Comedy hasn’t got­ten eas­ier for Ki­nane

Still chal­leng­ing, stand-up pro shares

The Commercial Appeal - Go Memphis - - ART - By Bob Mehr

Co­me­dian Kyle Ki­nane is some­where in Mis­souri en route to a gig in Columbia. Rather than fly to the shows on his cur­rent tour, Ki­nane de­cided rent a car and drive. To hear him tell it, it’s a means of keep­ing him­self fresh and sane, as he tours the coun­try mak­ing peo­ple laugh.

“Fly­ing out on Wed­nes­day and com­ing home on a Sun­day, ev­ery week­end, it starts to wear you down,” Ki­nane says. “And in­stead of get­ting more and more used to deal­ing with air travel, I was get­ting a shorter fuse. And I was like ‘Man, I’m gonna end up in air­port prison!’ It’s bet­ter all around for me to drive.”

The Los Angeles-based Ki­nane will steer him­self to Mem­phis on Tues­day for a stand-up set at Min­gle­wood Hall’s 1884 Lounge. It’s been six years since Ki­nane has been back in the Bluff City, and much has changed for him pro­fes­sion­ally. Since then, he has done a trio of comedy spe­cials, earned him­self a reg­u­lar slot on a pair of crit­i­cally ac­claimed sit­coms, and earned his place as one of the top stand-ups work­ing to­day.

Next week, Ki­nane will record a new Comedy Cen­tral spe­cial in his home­town of Chicago. The cur­rent tour is de­signed to help him tighten up his act for the tap­ing. “And it’s, uh, pretty loose right now,” says Ki­nane, chuck­ling. “I’ve been try­ing to tell my­self not to worry: ‘It’s Co­me­dian Kyle Ki­nane will de­liver a set of stand-up at Min­gle­wood Hall’s 1884 Lounge on Tues­day.

your spe­cial. Do what­ever you want. You’ve done enough of them, en­joy this one, in­stead of be­ing all pan­icked about it.’”

A master of de­liv­er­ing ab­sur­dist ob­ser­va­tions with beery blus­ter, Ki­nane has had to tweak and evolve his stage per­sona as he’s grown more suc­cess­ful, without los­ing the con­nec­tion to what drives his comedy: fear.

“The truth is, I’m still scared it’s go­ing to go away,” he says. “I’m still sav­ing all my money, think­ing even­tu­ally this will end. It doesn’t feel per­ma­nent. That fear makes you hum­ble: ‘Don’t get cocky, don’t get lazy.’ At the same time, I’m not gonna tell jokes about be­ing broke and hav­ing a crappy day job be­cause I cer­tainly don’t have that any­more. I’m not gonna Larry the Ca­ble Guy this whole thing.”

What has changed most for

Ki­nane is his ap­proach to writ­ing ma­te­rial. “When you first start out, you’re not bri­dled by any­thing. You say, ‘I’m gonna write jokes about every­thing.’ Now, af­ter 17 years, I can’t do that. I have to think, ‘What’s my mo­ti­va­tion for wiring that joke?’ Which makes it more dif­fi­cult, which is good — means it’s not go­ing to get bor­ing, be­cause it stays chal­leng­ing.”

“Ev­ery time I want to re­act to some­thing now, I go, ‘Why do I think that? What’s the op­po­site way of think­ing that?’ It’s just an old high school de­bate tool. It took me many years away from any kind of higher learn­ing to un­der­stand: To grow men­tally, take the op­pos­ing view­point of your own, and see how it looks. That’s how I try and ap­proach comedy now.”

Af­ter he wraps up his cur­rent tour, Ki­nane will head back home

to Los Angeles where he’ll spend the sum­mer work­ing on the sec­ond sea­son of the trutv sit­com “Those Who Can’t.” The show, which fo­cuses on a group high school teach­ers, finds Ki­nane steal­ing scenes as a cranky, soused war vet­eran (de­ter­min­ing ex­actly which war is a bit of a run­ning gag).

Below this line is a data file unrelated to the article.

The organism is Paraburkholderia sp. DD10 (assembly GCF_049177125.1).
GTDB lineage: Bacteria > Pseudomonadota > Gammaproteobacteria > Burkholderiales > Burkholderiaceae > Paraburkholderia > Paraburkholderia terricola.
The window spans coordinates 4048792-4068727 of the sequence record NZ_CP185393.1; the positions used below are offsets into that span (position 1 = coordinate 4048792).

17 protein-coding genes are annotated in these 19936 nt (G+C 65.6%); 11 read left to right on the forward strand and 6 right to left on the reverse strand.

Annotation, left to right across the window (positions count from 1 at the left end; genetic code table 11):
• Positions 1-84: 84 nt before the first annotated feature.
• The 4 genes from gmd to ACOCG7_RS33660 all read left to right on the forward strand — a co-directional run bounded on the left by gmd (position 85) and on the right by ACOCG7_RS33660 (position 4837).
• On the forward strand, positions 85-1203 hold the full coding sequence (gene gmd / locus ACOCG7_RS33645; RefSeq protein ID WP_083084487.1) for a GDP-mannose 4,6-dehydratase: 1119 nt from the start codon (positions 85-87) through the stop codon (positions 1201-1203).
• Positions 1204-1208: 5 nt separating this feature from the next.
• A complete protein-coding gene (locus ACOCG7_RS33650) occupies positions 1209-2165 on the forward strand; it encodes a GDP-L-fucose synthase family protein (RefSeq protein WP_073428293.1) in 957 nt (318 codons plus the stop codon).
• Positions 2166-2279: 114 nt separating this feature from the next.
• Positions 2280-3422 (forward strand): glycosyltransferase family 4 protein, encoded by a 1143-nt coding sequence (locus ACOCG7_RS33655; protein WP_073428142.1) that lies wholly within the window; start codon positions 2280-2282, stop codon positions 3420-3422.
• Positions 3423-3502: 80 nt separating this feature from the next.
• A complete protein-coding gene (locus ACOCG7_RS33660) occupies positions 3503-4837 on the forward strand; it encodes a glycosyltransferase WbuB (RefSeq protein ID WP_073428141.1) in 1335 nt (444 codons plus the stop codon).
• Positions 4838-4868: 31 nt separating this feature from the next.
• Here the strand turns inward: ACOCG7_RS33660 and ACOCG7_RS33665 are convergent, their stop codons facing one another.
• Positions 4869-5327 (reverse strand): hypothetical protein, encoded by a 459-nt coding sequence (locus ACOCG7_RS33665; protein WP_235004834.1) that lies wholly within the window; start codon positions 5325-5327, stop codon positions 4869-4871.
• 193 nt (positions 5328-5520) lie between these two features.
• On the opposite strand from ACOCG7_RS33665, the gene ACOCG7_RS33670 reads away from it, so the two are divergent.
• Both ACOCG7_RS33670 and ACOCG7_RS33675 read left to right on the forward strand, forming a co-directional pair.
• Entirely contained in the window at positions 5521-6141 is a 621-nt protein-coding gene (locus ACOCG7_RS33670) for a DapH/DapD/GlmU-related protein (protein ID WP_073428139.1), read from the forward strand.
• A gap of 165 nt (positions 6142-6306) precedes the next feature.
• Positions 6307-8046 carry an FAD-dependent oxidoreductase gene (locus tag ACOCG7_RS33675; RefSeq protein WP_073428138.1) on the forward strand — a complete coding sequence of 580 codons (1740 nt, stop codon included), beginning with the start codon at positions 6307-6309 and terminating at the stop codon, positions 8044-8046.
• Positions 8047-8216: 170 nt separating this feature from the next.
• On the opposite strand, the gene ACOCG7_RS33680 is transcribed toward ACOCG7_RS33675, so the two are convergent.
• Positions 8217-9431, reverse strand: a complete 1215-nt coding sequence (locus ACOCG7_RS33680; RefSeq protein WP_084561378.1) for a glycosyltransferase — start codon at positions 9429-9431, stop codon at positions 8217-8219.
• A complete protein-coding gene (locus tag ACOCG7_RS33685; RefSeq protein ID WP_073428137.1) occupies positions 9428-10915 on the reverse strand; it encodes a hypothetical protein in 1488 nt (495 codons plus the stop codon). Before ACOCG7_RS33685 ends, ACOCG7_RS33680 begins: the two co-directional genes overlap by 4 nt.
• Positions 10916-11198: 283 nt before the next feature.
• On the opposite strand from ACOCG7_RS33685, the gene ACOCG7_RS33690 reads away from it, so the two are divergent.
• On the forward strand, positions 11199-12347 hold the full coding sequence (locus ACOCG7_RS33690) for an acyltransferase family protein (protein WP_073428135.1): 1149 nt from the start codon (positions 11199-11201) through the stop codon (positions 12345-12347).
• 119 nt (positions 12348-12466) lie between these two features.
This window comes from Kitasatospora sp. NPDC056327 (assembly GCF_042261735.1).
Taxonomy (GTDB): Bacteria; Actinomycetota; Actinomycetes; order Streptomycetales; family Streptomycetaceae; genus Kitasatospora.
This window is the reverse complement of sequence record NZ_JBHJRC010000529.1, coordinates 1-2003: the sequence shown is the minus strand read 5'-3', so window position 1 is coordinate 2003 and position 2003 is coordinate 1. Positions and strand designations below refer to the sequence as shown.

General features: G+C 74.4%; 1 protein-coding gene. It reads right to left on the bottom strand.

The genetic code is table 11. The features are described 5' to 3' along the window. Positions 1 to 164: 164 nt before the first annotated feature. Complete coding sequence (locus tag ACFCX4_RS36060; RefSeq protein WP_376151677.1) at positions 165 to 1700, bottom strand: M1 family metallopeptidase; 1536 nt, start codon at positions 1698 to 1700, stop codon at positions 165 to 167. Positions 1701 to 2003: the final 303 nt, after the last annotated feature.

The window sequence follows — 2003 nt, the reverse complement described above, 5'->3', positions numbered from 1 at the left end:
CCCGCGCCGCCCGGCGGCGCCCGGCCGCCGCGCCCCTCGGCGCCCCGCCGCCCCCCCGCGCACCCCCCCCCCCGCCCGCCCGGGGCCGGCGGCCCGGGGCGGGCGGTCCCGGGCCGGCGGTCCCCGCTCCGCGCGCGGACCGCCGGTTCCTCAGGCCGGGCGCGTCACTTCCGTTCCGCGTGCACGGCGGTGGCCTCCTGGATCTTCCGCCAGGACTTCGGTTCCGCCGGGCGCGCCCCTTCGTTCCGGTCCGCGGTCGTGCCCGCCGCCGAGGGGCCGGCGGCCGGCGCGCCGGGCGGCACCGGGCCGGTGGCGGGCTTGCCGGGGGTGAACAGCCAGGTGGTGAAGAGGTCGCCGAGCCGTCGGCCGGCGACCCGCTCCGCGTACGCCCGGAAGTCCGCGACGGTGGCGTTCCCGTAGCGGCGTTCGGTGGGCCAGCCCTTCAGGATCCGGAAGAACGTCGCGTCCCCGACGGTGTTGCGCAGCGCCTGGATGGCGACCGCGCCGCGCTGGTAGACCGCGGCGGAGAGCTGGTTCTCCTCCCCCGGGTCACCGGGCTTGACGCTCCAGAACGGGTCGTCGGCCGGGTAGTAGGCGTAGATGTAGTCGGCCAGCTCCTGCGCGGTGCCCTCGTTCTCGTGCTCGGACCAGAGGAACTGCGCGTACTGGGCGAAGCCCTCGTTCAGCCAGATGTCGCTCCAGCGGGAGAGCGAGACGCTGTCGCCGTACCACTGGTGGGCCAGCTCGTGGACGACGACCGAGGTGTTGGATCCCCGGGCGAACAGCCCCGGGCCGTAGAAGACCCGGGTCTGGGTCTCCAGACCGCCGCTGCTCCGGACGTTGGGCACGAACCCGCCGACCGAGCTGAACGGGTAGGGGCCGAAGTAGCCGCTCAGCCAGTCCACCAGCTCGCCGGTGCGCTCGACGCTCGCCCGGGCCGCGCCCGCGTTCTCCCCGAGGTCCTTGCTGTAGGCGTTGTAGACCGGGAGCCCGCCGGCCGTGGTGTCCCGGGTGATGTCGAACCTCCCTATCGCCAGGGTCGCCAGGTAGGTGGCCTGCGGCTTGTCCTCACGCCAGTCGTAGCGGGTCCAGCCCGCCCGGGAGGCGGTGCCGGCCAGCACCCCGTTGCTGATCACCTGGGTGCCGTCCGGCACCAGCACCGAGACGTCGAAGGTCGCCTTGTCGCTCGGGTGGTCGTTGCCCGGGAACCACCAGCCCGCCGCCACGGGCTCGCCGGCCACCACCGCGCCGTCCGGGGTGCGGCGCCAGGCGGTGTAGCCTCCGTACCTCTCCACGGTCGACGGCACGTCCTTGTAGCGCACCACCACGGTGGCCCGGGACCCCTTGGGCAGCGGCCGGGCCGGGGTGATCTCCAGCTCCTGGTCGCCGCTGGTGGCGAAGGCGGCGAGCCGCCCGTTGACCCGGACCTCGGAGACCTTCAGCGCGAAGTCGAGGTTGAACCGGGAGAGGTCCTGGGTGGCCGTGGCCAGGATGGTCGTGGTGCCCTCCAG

“It’s re­ally great to work on some­thing that I’m proud to be a part of,” he says of the show.

With his charm­ing gruff­ness, Ki­nane seems poised to make some noise as an ac­tor. He re­cently ap­peared in the Judd Apa­tow-pro­duced Net­flix sit­com “Love,” win­ning no­tices for his work there as well.

“I never pur­sued act­ing. If any­thing came along, I wasn’t go­ing to shun it,” he says. I’d go to these au­di­tions and failed all the time be­cause I didn’t take it se­ri­ously. Now I do. I’ve been wear­ing out the gears on stand-up for a while. Act­ing still lets me be cre­ative, but I can give the comedy part of my brain a rest oc­ca­sion­ally.”

Ul­ti­mately, though, Ki­nane sees act­ing as a means to an end: a way to get at­ten­tion for his real mis­sion. “Any­thing that fun­nels more peo­ple into com­ing to see me do stand-up is a good thing. Be­cause that’s who I am; that’s what I do,” he says. “My fo­cus in the world is just be­ing a good stand-up, hope­fully.” The Farmer, 262 S. High­land: Beth Okeon: Acrylics and mul­ti­me­dia on can­vas, through Sept. 5. Open­ing re­cep­tion 4-6 p.m. Sun­day. 901-3242221. David Lusk GalleryMem­phis, 97 Till­man St.: Nancy Cheairs: “New Paint­ings,” Tues­day through June 18. Open­ing 6-8 p.m. May 20. Gallery hours: 10 a.m.5:30 p.m. Tues­day through Fri­day, 11 a.m.-4 p.m. Satur­day. 901-767-3800. david­luskgallery.com Na­tional Or­na­men­tal Metal Mu­seum, 374 Metal Mu­seum Drive: “F.I.R.E. Glenn Zwey­gardt: Then & Now,” through May 22. Gallery Talk, 2:303 p.m. and re­cep­tion, 3-5 p.m. Sun­day. Work cre­ated by Zwey­gardt be­fore and af­ter his re­tire­ment as pro­fes­sor of sculp­ture at New York State Col­lege of Ce­ram­ics at Al­fred Univer­sity. 10 a.m.-5 p.m. Tues­day through Satur­day, noon-5 p.m. Sun­day; closed Mon­days. 901-7746380. metal­mu­seum. org Ru­ral Route Stu­dio Tour, 4881 Canada Road in Lake­land and 12675 Donel­son Road in Arlington: Deb­o­rah Fa­gan Car­pen­ter, painter; Jimmy Crosth­wait, sculp­tor; Agnes Stark, pot­ter. 10 a.m.-5 p.m. Fri­daySatur­day and noon-5 p.m. Sun­day. 901-3849132 or 901-458-2354. The Sal­va­tion Army Kroc Cen­ter, 800 East Park­way S.: Mike Mof­fitt and Fred Rawl­in­son artist re­cep­tion 1:30 p.m. Sun­day in the Ju­nior League of Mem­phis Art Hall. krocmem­phis.org

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